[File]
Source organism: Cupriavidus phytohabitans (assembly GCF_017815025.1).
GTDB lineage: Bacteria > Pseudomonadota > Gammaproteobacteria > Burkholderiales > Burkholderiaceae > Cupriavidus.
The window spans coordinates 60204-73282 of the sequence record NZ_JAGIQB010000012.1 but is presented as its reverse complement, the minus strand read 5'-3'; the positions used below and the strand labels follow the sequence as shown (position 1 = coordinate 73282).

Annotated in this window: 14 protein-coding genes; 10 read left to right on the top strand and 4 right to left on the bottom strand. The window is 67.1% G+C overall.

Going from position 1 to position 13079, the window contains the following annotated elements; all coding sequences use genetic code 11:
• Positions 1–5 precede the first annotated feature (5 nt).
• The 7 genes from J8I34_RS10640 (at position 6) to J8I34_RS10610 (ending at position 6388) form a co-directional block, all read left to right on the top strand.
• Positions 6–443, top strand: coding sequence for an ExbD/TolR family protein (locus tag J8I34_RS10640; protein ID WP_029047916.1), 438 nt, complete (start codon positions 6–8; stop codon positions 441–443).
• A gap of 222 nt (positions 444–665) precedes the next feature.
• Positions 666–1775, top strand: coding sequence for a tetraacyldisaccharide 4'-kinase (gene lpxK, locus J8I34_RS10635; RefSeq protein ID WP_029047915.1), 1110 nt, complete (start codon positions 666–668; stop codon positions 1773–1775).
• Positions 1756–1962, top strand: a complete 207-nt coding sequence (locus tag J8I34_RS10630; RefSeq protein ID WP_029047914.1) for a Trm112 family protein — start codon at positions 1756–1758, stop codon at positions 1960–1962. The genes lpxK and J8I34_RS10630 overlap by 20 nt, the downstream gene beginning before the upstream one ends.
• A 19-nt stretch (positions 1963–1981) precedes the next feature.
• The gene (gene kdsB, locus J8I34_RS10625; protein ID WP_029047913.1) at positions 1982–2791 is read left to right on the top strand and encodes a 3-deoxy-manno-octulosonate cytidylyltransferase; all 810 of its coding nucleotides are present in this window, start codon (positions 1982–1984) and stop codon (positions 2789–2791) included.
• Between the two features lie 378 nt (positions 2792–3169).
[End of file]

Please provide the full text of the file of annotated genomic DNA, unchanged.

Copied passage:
Source organism: Cupriavidus phytohabitans (assembly GCF_017815025.1).
GTDB lineage: Bacteria > Pseudomonadota > Gammaproteobacteria > Burkholderiales > Burkholderiaceae > Cupriavidus.
The window spans coordinates 60204-73282 of the sequence record NZ_JAGIQB010000012.1 but is presented as its reverse complement, the minus strand read 5'-3'; the positions used below and the strand labels follow the sequence as shown (position 1 = coordinate 73282).

Annotated in this window: 14 protein-coding genes; 10 read left to right on the top strand and 4 right to left on the bottom strand. The window is 67.1% G+C overall.

Going from position 1 to position 13079, the window contains the following annotated elements; all coding sequences use genetic code 11:
• Positions 1–5 precede the first annotated feature (5 nt).
• The 7 genes from J8I34_RS10640 (at position 6) to J8I34_RS10610 (ending at position 6388) form a co-directional block, all read left to right on the top strand.
• Positions 6–443, top strand: coding sequence for an ExbD/TolR family protein (locus tag J8I34_RS10640; protein ID WP_029047916.1), 438 nt, complete (start codon positions 6–8; stop codon positions 441–443).
• A gap of 222 nt (positions 444–665) precedes the next feature.
• Positions 666–1775, top strand: coding sequence for a tetraacyldisaccharide 4'-kinase (gene lpxK, locus J8I34_RS10635; RefSeq protein ID WP_029047915.1), 1110 nt, complete (start codon positions 666–668; stop codon positions 1773–1775).
• Positions 1756–1962, top strand: a complete 207-nt coding sequence (locus tag J8I34_RS10630; RefSeq protein ID WP_029047914.1) for a Trm112 family protein — start codon at positions 1756–1758, stop codon at positions 1960–1962. The genes lpxK and J8I34_RS10630 overlap by 20 nt, the downstream gene beginning before the upstream one ends.
• A 19-nt stretch (positions 1963–1981) precedes the next feature.
• The gene (gene kdsB, locus J8I34_RS10625; protein ID WP_029047913.1) at positions 1982–2791 is read left to right on the top strand and encodes a 3-deoxy-manno-octulosonate cytidylyltransferase; all 810 of its coding nucleotides are present in this window, start codon (positions 1982–1984) and stop codon (positions 2789–2791) included.
• Between the two features lie 378 nt (positions 2792–3169).